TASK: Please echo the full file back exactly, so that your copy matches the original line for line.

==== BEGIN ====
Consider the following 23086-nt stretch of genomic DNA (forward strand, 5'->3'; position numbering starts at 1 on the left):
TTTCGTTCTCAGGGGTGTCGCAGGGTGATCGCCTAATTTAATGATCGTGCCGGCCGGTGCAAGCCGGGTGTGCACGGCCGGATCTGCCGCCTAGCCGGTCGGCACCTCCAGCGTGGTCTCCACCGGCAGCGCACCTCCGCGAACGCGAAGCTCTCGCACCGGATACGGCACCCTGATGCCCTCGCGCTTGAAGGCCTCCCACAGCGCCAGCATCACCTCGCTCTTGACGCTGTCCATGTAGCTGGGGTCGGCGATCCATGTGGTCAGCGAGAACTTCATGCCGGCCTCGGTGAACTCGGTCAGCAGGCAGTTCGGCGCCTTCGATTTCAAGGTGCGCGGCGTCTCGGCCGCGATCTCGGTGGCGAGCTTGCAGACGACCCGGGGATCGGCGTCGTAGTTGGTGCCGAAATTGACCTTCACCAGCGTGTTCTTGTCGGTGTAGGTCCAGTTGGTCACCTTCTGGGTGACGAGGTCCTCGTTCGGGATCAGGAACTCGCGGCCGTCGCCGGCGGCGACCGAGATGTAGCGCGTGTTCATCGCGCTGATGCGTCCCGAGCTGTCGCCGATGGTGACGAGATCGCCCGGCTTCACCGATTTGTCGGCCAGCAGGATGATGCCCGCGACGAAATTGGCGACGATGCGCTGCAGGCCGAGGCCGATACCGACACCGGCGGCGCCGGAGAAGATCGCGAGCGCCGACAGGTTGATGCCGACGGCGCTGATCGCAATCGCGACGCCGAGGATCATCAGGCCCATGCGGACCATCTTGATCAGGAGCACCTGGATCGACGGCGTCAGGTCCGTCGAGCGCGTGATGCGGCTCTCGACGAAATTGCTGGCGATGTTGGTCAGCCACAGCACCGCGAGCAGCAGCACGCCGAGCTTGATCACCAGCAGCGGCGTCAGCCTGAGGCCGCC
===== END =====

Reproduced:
Consider the following 23086-nt stretch of genomic DNA (forward strand, 5'->3'; position numbering starts at 1 on the left):
TTTCGTTCTCAGGGGTGTCGCAGGGTGATCGCCTAATTTAATGATCGTGCCGGCCGGTGCAAGCCGGGTGTGCACGGCCGGATCTGCCGCCTAGCCGGTCGGCACCTCCAGCGTGGTCTCCACCGGCAGCGCACCTCCGCGAACGCGAAGCTCTCGCACCGGATACGGCACCCTGATGCCCTCGCGCTTGAAGGCCTCCCACAGCGCCAGCATCACCTCGCTCTTGACGCTGTCCATGTAGCTGGGGTCGGCGATCCATGTGGTCAGCGAGAACTTCATGCCGGCCTCGGTGAACTCGGTCAGCAGGCAGTTCGGCGCCTTCGATTTCAAGGTGCGCGGCGTCTCGGCCGCGATCTCGGTGGCGAGCTTGCAGACGACCCGGGGATCGGCGTCGTAGTTGGTGCCGAAATTGACCTTCACCAGCGTGTTCTTGTCGGTGTAGGTCCAGTTGGTCACCTTCTGGGTGACGAGGTCCTCGTTCGGGATCAGGAACTCGCGGCCGTCGCCGGCGGCGACCGAGATGTAGCGCGTGTTCATCGCGCTGATGCGTCCCGAGCTGTCGCCGATGGTGACGAGATCGCCCGGCTTCACCGATTTGTCGGCCAGCAGGATGATGCCCGCGACGAAATTGGCGACGATGCGCTGCAGGCCGAGGCCGATACCGACACCGGCGGCGCCGGAGAAGATCGCGAGCGCCGACAGGTTGATGCCGACGGCGCTGATCGCAATCGCGACGCCGAGGATCATCAGGCCCATGCGGACCATCTTGATCAGGAGCACCTGGATCGACGGCGTCAGGTCCGTCGAGCGCGTGATGCGGCTCTCGACGAAATTGCTGGCGATGTTGGTCAGCCACAGCACCGCGAGCAGCAGCACGCCGAGCTTGATCACCAGCAGCGGCGTCAGCCTGAGGCCGCC